Melbourne Trades Hall is one of Melbourne's grand nineteenth century institutional buildings and is a particularly notable example of the work of Reed and Barnes and its later derivatives. Its long facades incorporating the main porticoed entrance flanked by low towers is well composed and this fine composition is particularly notable when it is considered that the building is sparingly detailed and the interior is most auster and these aspects somewhat detract from its architectural quality. However this austerity is well preserved as the building has been subjected to few external and internal alterations.
The Trades Hall Building, was erected in stages from 1873 onwards. The earliest portion comprised a two-storey rectangular building set well back from Lygon and Victoria Streets. Its rendered facades articulate the arched windows at both levels with impost and extrados mouldings and each storey is expressed by stylized doric pilasters. This building is the nucleus of the present structure and contains a wide central corridor at both levels. The architects were Reed and Barnes, the contractor was John Jude. The firm Reed and Barnes and its later derivatives Reed, Smart and Tappin; Bates Peebles and Smart, etc. remained as architects for the building until as late as 1926.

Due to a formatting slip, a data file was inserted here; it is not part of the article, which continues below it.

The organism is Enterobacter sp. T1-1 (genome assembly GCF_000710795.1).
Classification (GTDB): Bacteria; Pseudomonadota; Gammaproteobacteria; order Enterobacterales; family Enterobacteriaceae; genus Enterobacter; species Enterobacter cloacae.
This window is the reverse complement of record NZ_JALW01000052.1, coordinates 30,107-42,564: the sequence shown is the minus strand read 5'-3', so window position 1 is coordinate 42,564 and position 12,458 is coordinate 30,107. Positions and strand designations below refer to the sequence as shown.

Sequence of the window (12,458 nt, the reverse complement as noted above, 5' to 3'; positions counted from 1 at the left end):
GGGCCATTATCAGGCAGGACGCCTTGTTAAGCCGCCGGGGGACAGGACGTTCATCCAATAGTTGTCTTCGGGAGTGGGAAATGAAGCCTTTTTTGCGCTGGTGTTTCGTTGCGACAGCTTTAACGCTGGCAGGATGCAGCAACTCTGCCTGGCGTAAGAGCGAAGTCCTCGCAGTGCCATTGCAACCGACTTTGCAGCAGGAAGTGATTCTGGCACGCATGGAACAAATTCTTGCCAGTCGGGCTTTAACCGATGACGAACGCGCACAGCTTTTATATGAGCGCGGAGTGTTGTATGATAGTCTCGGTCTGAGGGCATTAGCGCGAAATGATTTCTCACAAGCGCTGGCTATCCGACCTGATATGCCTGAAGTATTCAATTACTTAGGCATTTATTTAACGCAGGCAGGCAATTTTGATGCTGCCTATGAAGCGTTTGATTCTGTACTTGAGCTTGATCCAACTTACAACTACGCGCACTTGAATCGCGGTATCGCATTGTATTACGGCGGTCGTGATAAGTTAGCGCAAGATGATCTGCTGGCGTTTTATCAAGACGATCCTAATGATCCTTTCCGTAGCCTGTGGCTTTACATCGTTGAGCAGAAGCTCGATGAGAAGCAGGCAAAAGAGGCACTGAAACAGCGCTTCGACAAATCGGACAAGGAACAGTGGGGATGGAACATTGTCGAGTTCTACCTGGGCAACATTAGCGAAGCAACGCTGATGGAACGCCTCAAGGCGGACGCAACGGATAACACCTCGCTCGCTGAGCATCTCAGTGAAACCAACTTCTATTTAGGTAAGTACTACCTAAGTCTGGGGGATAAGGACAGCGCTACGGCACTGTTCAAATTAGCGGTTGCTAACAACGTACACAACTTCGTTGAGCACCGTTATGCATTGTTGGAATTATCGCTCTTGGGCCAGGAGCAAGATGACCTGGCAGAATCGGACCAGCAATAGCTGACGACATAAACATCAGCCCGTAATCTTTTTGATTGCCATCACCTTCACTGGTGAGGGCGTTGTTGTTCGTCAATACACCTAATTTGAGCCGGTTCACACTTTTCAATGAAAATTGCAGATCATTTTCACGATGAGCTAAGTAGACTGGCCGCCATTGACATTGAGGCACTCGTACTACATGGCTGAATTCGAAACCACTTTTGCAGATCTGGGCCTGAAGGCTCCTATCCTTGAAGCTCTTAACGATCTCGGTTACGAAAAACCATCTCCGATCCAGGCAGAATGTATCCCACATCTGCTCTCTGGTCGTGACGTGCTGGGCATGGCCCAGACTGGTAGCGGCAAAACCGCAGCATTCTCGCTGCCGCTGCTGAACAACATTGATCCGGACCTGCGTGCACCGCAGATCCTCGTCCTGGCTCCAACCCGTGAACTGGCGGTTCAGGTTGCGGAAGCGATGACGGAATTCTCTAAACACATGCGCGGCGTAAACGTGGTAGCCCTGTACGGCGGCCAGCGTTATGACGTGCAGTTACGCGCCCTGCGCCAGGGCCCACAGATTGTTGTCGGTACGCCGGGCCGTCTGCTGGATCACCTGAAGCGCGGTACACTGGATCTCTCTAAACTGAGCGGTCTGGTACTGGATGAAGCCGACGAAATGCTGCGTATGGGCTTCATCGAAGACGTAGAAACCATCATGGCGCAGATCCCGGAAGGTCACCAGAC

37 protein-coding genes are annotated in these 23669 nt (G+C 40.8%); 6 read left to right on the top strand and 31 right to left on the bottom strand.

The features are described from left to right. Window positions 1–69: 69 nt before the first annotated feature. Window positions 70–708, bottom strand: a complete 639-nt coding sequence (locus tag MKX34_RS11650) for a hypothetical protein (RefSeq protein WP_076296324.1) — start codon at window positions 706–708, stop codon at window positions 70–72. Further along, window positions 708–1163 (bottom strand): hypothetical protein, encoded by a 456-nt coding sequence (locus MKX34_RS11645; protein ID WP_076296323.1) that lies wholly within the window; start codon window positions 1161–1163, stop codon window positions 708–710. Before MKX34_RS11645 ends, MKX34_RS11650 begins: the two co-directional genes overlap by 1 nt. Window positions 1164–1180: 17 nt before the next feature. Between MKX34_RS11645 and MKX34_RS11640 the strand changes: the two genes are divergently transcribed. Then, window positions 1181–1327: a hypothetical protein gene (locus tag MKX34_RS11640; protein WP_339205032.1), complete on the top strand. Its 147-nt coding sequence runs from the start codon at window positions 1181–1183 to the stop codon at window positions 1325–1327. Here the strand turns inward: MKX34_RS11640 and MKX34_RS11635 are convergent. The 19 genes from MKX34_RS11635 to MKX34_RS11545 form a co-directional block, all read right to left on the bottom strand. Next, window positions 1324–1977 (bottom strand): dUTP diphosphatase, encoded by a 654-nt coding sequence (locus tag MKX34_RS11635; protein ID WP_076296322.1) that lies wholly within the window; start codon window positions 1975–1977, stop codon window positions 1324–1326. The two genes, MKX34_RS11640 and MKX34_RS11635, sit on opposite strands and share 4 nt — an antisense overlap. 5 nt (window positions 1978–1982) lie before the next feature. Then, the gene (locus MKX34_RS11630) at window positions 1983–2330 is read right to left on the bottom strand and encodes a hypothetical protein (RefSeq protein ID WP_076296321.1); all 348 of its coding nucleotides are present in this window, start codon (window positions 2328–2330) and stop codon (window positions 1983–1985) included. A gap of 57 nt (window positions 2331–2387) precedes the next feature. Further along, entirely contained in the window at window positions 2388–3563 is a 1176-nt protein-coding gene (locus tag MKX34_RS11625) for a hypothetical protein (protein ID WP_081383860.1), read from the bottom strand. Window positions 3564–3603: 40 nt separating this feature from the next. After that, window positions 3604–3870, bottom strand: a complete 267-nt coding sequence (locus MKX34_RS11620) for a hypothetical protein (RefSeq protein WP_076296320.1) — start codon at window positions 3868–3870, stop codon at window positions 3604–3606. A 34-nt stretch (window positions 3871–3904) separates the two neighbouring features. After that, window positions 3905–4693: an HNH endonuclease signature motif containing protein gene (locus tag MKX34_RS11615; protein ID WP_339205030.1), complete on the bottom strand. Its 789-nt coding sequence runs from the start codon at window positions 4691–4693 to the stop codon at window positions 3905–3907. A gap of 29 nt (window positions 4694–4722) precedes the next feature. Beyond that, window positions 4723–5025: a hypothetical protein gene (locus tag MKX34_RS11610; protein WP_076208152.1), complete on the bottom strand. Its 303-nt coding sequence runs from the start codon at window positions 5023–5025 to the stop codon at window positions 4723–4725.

In 1882 a long building was added to the north of the original wing and included a grand stone staircase connecting ground and first floors. It appears that the facades of this building were originally decorated to match the earlier wing.
The next additions date from 1888 and comprised a two-storey wing fronting on to Lygon Street. It appears that this time the design for the grand Lygon Street facade with its giant corinthian order were prepared. The 1888 addition included a large first floor hall (known now as the old ballroom) and probably involved the refacing of part of the 1882 additions.
The Lygon Street facade was completed in later additions in 1907 and 1922. In the meantime in 1890 a large Council Chamber was added to the rear of the complex. The chamber, which was burnt out in 1962 and subsequently rebuilt, is located on the first floor and is elevated on the original six metre iron columns. An extensive wing fronting on to Victoria Street which fully obscured the south elevation of the original building and which matched the Lygon Street facade was added in 1922-26. There have been substantial rear additions in recent years. As headquarters of the trade union movement and until 1972 of the Victorian branch of the Australian Labour Party, the building has many important historical associations.
The Classified sections of this building comprise the original wing erected in 1873 (section 1 on the plan and the subsequent wings erected in 1882 Section 2), 1888 (section 3), 1890, 1907 (section 5), 1907-1922 (section 7), and 1922-1926 (section 9) plus the portico (section 6) and the flanking towers (not numbered).